When D-Sat's mission comes to an end in July or August, D3 will guide the satellite to a controlled destruction in Earth's atmosphere — the first-ever such maneuver for such a small spacecraft, D-Orbit representatives said. D-Sat's purpose is to demonstrate the technology, with the aim of inspiring commercial satellite manufacturers and operators to consider it for their missions. (7/1)

SpaceX Dragon Departure From ISS Slips to Monday (Source: NASA)
Due to a forecast of unacceptable sea states in the Pacific Ocean in the prime opportunity splashdown zone, SpaceX and NASA have elected to delay the return of the SpaceX Dragon cargo craft to Monday, July 3.The splashdown zone for Monday has an acceptable weather forecast and is closer to port in Long Beach, California. Splashdown is expected around 260 miles southwest of the California coast. (7/1)

NASA Has Found 16,000 Asteroids Near Earth. Don't Panic. (Source: Vox)
Billions of years ago, when the solar system formed, it left behind large chunks of space rocks that weren't big enough to become planets. There are millions of such rocks, called asteroids, in our solar system. An estimated 1 million to 2 million large asteroids exist in the space between Mars and Jupiter.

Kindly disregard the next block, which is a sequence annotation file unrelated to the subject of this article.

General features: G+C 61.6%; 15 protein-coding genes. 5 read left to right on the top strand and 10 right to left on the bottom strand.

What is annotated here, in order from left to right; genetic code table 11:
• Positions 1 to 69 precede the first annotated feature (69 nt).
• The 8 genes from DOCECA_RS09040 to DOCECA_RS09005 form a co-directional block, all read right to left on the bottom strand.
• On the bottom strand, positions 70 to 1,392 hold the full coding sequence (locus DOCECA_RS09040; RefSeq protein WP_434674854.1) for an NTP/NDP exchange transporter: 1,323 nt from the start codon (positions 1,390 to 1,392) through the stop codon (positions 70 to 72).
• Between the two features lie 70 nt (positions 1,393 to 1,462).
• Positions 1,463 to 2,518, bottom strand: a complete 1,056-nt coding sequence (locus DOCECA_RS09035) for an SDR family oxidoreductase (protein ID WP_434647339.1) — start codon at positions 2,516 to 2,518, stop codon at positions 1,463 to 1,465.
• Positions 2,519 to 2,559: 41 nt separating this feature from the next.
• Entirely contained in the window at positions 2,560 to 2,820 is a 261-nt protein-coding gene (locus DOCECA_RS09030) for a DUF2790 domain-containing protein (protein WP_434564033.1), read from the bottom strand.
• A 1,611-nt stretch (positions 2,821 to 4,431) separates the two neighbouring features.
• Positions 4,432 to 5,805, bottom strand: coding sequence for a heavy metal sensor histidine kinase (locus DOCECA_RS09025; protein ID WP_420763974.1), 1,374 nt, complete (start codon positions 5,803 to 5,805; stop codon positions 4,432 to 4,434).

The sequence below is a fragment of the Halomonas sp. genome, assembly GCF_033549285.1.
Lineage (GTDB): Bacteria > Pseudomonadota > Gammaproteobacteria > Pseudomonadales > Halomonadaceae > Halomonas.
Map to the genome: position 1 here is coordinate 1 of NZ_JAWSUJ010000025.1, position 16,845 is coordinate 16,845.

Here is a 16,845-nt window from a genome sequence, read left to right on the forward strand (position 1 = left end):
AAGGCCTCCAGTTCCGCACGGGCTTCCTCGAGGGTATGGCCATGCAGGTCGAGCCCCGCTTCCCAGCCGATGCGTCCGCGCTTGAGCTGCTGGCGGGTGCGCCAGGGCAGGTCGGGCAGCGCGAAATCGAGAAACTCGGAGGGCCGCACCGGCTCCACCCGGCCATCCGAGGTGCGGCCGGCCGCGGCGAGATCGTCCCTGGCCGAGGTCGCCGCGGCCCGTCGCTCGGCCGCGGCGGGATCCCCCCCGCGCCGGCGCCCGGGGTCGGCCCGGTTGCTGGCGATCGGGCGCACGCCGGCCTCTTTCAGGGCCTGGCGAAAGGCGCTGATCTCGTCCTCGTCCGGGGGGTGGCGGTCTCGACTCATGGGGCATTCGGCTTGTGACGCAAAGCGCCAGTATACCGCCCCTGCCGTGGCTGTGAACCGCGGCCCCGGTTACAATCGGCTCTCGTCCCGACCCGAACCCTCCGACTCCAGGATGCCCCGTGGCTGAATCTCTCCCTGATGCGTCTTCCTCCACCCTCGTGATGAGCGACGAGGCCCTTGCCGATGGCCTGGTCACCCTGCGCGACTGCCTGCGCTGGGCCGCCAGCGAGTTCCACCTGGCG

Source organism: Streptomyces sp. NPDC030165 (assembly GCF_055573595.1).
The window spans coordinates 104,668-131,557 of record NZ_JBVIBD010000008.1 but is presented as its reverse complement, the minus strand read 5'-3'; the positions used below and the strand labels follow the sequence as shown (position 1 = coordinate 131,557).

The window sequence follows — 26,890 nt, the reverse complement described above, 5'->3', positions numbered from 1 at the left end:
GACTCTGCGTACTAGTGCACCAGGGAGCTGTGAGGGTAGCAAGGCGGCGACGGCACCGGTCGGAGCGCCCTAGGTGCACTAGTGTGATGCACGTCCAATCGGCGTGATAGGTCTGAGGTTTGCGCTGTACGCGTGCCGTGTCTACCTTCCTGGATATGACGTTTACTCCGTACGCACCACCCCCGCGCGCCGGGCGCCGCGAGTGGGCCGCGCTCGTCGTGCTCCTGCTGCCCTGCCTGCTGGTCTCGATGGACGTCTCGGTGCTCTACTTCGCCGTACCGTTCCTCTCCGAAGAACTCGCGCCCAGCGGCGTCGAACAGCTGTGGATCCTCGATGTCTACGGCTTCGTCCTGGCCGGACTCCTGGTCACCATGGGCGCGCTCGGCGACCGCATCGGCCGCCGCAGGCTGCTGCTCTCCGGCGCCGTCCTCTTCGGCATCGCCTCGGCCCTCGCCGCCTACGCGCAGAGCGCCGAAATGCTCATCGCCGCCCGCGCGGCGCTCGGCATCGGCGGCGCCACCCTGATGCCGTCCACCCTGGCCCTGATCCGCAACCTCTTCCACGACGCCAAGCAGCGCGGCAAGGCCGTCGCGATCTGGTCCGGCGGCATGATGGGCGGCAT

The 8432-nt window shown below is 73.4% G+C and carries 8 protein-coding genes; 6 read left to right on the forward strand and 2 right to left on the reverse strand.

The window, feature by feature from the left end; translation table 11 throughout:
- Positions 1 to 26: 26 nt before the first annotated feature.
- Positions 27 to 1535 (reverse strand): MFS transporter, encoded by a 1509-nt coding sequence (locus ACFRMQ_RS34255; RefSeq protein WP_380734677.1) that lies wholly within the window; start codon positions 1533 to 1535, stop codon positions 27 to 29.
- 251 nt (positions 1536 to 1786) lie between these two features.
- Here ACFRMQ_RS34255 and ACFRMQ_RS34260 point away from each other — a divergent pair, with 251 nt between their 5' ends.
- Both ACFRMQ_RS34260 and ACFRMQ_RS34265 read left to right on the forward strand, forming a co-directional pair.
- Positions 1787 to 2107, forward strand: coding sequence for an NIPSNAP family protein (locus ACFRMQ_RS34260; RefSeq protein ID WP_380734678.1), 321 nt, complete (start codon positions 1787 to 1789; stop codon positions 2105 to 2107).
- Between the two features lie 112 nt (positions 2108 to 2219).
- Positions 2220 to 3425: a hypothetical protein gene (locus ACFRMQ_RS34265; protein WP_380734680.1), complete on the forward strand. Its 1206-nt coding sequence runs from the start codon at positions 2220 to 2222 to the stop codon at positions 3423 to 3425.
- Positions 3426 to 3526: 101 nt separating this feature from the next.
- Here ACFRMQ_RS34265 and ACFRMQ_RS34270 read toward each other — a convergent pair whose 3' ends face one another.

In 1998, and then again in 2005, Congress told NASA to find these objects and make plans for diverting ones that posed a risk to Earth. More than 16,000 of them are considered near-Earth objects because sometimes they come as close as a mere 28 million miles from us — a hair's breadth away in cosmic terms. NASA is mainly trying to detect the small- and medium-size asteroids that could damage cities. (7/1)

Vice President Pence to Visit NASA’s Cape Canaveral Spaceport (Source: NASA)
Vice President Mike Pence will visit NASA's Kennedy Space Center in Florida on Thursday, July 6. NASA Television and the agency’s website will provide live coverage for parts of the visit starting at noon EDT with Air Force Two’s arrival at Kennedy’s Shuttle Landing Facility runway, as well as a special address to the center’s workforce at 12:50 p.m.